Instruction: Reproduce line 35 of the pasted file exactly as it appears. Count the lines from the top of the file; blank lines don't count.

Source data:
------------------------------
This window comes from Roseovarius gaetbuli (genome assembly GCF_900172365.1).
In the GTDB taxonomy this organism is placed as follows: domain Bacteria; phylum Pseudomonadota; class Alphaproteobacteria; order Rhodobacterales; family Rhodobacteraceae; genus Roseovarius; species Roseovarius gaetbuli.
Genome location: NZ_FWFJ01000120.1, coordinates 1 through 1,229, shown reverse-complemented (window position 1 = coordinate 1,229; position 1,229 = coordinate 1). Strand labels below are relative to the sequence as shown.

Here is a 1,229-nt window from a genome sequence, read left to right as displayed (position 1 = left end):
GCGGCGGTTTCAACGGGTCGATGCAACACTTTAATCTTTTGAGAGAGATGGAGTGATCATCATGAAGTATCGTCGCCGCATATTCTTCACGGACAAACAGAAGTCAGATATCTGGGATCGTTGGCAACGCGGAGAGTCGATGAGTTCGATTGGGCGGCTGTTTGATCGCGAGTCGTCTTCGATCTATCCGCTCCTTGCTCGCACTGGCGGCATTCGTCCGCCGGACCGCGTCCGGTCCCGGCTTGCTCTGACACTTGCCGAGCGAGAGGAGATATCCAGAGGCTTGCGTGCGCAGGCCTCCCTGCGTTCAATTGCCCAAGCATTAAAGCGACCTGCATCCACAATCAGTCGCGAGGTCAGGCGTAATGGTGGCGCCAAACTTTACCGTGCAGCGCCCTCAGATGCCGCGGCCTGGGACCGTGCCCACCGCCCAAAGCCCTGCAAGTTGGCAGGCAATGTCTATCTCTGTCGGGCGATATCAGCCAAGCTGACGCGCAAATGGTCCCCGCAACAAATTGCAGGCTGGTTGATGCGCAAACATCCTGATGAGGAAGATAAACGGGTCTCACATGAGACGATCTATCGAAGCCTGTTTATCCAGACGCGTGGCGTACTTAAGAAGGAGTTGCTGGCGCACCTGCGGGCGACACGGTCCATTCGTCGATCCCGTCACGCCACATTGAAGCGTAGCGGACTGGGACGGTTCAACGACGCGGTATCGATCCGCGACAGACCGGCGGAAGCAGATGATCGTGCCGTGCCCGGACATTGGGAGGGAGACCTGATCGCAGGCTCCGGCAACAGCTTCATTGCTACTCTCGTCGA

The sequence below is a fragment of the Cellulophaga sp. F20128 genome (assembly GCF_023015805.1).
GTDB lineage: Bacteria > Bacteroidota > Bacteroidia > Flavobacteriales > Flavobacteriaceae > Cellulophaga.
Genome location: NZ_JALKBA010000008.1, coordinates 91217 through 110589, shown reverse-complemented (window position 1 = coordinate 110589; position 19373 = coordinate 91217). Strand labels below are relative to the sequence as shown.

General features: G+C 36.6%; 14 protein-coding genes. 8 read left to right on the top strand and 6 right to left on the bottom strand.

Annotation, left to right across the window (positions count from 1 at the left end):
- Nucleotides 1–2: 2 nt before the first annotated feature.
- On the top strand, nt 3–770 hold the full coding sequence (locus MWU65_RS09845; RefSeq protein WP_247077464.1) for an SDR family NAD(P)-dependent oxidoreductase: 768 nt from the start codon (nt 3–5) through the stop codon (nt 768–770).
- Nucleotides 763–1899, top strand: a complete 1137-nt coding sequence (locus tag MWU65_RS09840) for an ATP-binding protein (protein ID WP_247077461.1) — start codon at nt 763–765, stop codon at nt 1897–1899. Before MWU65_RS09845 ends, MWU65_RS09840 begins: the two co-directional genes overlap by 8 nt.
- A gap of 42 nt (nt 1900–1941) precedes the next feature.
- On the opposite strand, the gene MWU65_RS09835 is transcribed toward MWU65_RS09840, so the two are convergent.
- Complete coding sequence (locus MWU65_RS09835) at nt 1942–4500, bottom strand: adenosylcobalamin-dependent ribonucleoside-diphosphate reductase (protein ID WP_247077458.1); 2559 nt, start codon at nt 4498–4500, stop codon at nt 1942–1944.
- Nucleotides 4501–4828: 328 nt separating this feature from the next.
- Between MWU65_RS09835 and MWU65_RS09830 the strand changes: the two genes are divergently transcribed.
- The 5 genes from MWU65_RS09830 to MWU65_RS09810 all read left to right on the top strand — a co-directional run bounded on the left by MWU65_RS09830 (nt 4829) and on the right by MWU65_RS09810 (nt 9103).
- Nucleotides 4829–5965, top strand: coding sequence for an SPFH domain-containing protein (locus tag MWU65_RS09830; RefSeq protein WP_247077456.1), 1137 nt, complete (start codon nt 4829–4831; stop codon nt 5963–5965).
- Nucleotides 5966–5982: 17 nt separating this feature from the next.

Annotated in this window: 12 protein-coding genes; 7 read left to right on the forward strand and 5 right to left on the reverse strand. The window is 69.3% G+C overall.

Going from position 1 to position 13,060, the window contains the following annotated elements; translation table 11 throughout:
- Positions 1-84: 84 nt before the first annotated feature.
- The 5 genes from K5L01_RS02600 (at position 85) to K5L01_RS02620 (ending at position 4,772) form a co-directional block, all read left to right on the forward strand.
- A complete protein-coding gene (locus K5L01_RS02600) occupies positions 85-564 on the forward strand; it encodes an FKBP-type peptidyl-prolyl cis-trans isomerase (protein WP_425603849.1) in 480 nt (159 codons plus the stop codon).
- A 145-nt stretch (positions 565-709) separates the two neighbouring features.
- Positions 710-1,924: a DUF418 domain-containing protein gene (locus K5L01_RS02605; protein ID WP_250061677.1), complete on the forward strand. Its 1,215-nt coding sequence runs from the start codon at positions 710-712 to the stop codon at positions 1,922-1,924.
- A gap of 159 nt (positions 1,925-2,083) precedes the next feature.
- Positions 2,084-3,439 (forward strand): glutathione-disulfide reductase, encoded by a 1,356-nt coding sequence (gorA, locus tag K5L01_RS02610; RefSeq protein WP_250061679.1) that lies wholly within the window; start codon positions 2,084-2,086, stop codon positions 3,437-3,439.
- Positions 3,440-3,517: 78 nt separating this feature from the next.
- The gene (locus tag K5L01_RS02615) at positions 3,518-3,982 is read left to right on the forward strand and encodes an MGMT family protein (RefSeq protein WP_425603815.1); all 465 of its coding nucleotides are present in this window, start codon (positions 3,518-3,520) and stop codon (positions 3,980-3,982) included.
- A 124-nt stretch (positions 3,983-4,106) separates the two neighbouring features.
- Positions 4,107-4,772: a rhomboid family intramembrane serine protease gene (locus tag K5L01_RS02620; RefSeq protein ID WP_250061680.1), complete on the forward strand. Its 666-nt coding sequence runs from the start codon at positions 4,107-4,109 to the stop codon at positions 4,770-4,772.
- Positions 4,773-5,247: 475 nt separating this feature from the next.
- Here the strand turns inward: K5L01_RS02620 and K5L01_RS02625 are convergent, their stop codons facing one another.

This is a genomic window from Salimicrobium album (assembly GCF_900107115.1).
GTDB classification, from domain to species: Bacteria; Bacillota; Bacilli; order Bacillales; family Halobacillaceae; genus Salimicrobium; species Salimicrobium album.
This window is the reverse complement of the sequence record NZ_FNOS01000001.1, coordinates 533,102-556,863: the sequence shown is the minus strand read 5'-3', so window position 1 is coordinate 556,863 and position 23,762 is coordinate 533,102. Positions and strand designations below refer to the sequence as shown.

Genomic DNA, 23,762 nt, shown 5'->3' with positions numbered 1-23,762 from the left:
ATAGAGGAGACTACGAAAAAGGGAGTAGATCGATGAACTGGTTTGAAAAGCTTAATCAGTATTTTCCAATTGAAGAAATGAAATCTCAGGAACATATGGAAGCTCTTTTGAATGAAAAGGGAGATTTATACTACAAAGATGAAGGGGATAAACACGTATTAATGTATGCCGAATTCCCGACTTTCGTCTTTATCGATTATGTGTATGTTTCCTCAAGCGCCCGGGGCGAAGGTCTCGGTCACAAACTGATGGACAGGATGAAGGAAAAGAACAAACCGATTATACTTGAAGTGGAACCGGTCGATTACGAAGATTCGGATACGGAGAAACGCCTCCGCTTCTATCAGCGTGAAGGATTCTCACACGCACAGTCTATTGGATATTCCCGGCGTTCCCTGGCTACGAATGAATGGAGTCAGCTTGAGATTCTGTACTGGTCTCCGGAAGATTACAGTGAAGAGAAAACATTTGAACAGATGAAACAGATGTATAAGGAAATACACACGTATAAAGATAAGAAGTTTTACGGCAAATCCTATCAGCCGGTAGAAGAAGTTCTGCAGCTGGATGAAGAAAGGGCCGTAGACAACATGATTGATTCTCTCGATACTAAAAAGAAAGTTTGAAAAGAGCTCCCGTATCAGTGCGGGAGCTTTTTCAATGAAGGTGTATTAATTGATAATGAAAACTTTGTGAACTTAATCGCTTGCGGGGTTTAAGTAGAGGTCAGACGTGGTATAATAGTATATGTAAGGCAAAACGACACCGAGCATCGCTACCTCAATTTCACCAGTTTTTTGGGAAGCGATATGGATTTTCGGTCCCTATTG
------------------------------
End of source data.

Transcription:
- Positions 4,773-5,247: 475 nt separating this feature from the next.